Today while reading I rediscovered the following poem by Walt Whitman and wanted to share it with my fellow travelers.
To the States or any one of them, or any city of the States, Resist
much, obey little,
Once unquestioning obedience, once fully enslaved,
Once fully enslaved, no nation, state, city of this earth, ever
afterward resumes its liberty.
Since this is National Poetry month I thought I would gather up a few ideas to spark interest. Have fun!
- Celebrate Poem in Your Pocket Day
The idea is simple: select a poem you love, carry it with you, then share it with co-workers, family, and friends.
- Put a poem on the pavement
“Go one step beyond hopscotch squares and write a poem in chalk on your sidewalk.”
- Recite a poem to family and friends
“You can use holidays or birthdays as an opportunity to celebrate with a poem that is dear to you, or one that reminds you of the season.”
- Memorize a poem
“Getting a poem or prose passage truly ‘by heart’ implies getting it by mind and memory and understanding and delight.”
- Promote public support for poetry
“Every year, Congress decides how much money will be given to the National Endowment for the Arts to be distributed all across America.”
- Buy a book of poems for your library
“Many libraries have undergone or are facing severe cuts in funding. These cuts are often made manifest on library shelves.”
- Play Exquisite Corpse
“Each participant is unaware of what the others have written, thus producing a surprising—sometimes absurd—yet often beautiful poem.”
- Watch a poetry movie
“What better time than National Poetry Month to gather some friends, watch a poetry-related movie, and perhaps discuss some of the poet’s work after the film?”
- Visit a poetry landmark
“Visiting physical spaces associated with a favorite writer is a memorable way to pay homage to their life and work.”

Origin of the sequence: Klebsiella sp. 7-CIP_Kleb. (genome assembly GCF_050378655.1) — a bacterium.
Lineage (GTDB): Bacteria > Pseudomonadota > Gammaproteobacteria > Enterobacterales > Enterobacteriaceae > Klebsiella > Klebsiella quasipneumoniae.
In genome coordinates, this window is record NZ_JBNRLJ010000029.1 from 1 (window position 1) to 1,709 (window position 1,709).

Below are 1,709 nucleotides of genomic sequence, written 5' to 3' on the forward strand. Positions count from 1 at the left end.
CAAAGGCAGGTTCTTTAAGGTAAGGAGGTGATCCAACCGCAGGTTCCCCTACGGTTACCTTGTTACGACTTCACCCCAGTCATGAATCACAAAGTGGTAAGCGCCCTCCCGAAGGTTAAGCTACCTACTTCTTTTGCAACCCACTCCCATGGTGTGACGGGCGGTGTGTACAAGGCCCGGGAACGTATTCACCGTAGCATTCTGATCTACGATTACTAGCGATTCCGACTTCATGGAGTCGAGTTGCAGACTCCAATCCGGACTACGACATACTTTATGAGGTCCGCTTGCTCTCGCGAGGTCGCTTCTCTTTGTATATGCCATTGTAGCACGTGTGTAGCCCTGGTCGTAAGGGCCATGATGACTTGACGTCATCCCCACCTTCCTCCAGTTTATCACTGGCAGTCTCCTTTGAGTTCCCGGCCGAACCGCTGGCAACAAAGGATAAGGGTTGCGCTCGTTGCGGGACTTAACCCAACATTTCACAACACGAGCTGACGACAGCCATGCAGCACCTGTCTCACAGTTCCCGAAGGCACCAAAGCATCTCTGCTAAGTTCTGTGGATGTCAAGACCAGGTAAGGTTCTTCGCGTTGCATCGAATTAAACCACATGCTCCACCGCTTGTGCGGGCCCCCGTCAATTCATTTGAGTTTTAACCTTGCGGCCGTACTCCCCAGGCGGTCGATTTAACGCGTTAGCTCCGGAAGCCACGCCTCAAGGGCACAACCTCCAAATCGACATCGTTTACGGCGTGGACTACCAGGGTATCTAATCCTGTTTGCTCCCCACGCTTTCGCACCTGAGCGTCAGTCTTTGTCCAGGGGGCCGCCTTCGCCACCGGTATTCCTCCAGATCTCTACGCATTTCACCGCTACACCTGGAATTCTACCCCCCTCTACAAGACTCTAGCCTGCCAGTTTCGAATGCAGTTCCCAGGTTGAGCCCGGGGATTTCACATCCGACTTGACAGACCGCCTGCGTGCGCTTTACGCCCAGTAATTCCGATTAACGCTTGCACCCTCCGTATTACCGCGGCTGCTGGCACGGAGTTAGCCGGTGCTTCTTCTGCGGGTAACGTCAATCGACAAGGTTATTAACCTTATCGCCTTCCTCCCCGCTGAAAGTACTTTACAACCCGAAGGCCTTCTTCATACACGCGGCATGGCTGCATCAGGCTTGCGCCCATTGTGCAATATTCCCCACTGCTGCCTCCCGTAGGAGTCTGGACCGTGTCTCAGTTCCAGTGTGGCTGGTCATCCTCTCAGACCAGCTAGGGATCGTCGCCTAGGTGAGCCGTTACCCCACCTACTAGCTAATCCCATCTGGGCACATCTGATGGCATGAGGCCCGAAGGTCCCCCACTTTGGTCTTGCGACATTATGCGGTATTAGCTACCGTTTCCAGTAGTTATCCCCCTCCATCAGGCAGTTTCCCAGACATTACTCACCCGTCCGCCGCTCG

- Start a commonplace book
“Since the Renaissance, devoted readers have been copying their favorite poems and quotations into notebooks to form their own personal anthologies called commonplace books.”
The other day my wife asked me why do people write poetry. I pondered it a while and came to the following conclusion.
I write poetry because it is my verbal camera where I can share with others my interpretations and feelings on observations.
Why do you write?
Up late and checking my twitter account I discovered that on Friday I was in the “Poetry Gazette.” The poem chosen was “leap year” below is the link to the archive. Check them out as their are, better written, poems there to read.
In my readings I just noticed something profound and important in composing poetry, especially Haiku.
What I am speaking of is “sensory perception” order. I noticed that in some of my weaker works I had not paid attention to the order of perception. I think I did this to create a sense of surprise but in doing so I set up an unnatural feeling.
For example when I first met my wife saw her from afar and noticed her confident walk. As she approached I then saw, in detail, her attire. It was not until we were in close proximity that I picked up the scent of her perfume.
So if I wrote a haiku and started with the perfume then moved backwards in describing the moment the poem would feel stilted and odd.
As I continue to write I will make sure to follow this observation and now that I am aware of this rule I can now break it.
Hope this helps in your writings.